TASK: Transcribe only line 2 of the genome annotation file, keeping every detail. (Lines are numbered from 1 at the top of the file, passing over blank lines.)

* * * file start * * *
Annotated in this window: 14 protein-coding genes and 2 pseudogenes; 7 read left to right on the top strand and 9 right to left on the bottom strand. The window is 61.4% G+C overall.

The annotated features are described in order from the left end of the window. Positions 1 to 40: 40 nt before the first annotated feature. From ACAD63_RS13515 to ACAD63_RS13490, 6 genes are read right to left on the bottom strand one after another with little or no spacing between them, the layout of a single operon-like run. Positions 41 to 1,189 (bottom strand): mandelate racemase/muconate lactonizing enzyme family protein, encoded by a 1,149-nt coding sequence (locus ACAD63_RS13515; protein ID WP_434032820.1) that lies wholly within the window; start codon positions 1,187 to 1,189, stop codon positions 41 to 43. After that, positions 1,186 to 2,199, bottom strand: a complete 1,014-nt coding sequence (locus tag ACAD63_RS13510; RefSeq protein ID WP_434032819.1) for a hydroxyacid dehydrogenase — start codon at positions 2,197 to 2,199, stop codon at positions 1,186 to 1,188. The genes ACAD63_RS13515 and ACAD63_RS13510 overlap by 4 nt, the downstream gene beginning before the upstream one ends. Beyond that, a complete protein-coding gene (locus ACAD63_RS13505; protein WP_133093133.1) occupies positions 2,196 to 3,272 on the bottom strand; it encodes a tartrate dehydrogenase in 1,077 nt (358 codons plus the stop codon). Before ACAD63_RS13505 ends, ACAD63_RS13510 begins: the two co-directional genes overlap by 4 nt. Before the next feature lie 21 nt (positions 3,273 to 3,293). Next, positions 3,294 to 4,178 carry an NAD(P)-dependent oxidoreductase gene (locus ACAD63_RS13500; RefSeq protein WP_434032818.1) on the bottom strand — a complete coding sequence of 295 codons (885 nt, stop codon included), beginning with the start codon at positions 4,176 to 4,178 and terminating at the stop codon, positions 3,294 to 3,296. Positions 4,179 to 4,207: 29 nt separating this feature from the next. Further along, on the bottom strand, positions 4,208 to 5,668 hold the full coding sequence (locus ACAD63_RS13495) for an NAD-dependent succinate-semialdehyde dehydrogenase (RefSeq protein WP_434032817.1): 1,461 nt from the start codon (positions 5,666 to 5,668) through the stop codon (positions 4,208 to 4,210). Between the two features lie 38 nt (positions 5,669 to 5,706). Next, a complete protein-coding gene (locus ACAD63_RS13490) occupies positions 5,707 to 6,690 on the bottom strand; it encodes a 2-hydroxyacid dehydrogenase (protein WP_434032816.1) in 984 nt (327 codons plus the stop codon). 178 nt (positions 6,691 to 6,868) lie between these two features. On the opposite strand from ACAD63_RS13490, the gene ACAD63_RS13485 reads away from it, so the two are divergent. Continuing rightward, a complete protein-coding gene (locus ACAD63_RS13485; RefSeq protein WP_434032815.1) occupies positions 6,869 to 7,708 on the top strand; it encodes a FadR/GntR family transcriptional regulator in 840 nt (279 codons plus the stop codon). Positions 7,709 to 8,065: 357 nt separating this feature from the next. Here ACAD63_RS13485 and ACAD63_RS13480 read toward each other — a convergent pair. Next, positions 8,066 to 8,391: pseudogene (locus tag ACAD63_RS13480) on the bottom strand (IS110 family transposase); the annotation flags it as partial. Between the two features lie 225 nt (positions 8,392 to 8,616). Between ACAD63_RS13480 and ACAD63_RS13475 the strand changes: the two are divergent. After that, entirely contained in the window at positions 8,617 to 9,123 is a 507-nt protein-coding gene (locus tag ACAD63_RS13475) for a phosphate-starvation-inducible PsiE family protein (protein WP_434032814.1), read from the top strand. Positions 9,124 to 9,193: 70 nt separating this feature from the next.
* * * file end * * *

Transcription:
The annotated features are described in order from the left end of the window. Positions 1 to 40: 40 nt before the first annotated feature. From ACAD63_RS13515 to ACAD63_RS13490, 6 genes are read right to left on the bottom strand one after another with little or no spacing between them, the layout of a single operon-like run. Positions 41 to 1,189 (bottom strand): mandelate racemase/muconate lactonizing enzyme family protein, encoded by a 1,149-nt coding sequence (locus ACAD63_RS13515; protein ID WP_434032820.1) that lies wholly within the window; start codon positions 1,187 to 1,189, stop codon positions 41 to 43. After that, positions 1,186 to 2,199, bottom strand: a complete 1,014-nt coding sequence (locus tag ACAD63_RS13510; RefSeq protein ID WP_434032819.1) for a hydroxyacid dehydrogenase — start codon at positions 2,197 to 2,199, stop codon at positions 1,186 to 1,188. The genes ACAD63_RS13515 and ACAD63_RS13510 overlap by 4 nt, the downstream gene beginning before the upstream one ends. Beyond that, a complete protein-coding gene (locus ACAD63_RS13505; protein WP_133093133.1) occupies positions 2,196 to 3,272 on the bottom strand; it encodes a tartrate dehydrogenase in 1,077 nt (358 codons plus the stop codon). Before ACAD63_RS13505 ends, ACAD63_RS13510 begins: the two co-directional genes overlap by 4 nt. Before the next feature lie 21 nt (positions 3,273 to 3,293). Next, positions 3,294 to 4,178 carry an NAD(P)-dependent oxidoreductase gene (locus ACAD63_RS13500; RefSeq protein WP_434032818.1) on the bottom strand — a complete coding sequence of 295 codons (885 nt, stop codon included), beginning with the start codon at positions 4,176 to 4,178 and terminating at the stop codon, positions 3,294 to 3,296. Positions 4,179 to 4,207: 29 nt separating this feature from the next. Further along, on the bottom strand, positions 4,208 to 5,668 hold the full coding sequence (locus ACAD63_RS13495) for an NAD-dependent succinate-semialdehyde dehydrogenase (RefSeq protein WP_434032817.1): 1,461 nt from the start codon (positions 5,666 to 5,668) through the stop codon (positions 4,208 to 4,210). Between the two features lie 38 nt (positions 5,669 to 5,706). Next, a complete protein-coding gene (locus ACAD63_RS13490) occupies positions 5,707 to 6,690 on the bottom strand; it encodes a 2-hydroxyacid dehydrogenase (protein WP_434032816.1) in 984 nt (327 codons plus the stop codon). 178 nt (positions 6,691 to 6,868) lie between these two features. On the opposite strand from ACAD63_RS13490, the gene ACAD63_RS13485 reads away from it, so the two are divergent. Continuing rightward, a complete protein-coding gene (locus ACAD63_RS13485; RefSeq protein WP_434032815.1) occupies positions 6,869 to 7,708 on the top strand; it encodes a FadR/GntR family transcriptional regulator in 840 nt (279 codons plus the stop codon). Positions 7,709 to 8,065: 357 nt separating this feature from the next. Here ACAD63_RS13485 and ACAD63_RS13480 read toward each other — a convergent pair. Next, positions 8,066 to 8,391: pseudogene (locus tag ACAD63_RS13480) on the bottom strand (IS110 family transposase); the annotation flags it as partial. Between the two features lie 225 nt (positions 8,392 to 8,616). Between ACAD63_RS13480 and ACAD63_RS13475 the strand changes: the two are divergent. After that, entirely contained in the window at positions 8,617 to 9,123 is a 507-nt protein-coding gene (locus tag ACAD63_RS13475) for a phosphate-starvation-inducible PsiE family protein (protein WP_434032814.1), read from the top strand. Positions 9,124 to 9,193: 70 nt separating this feature from the next.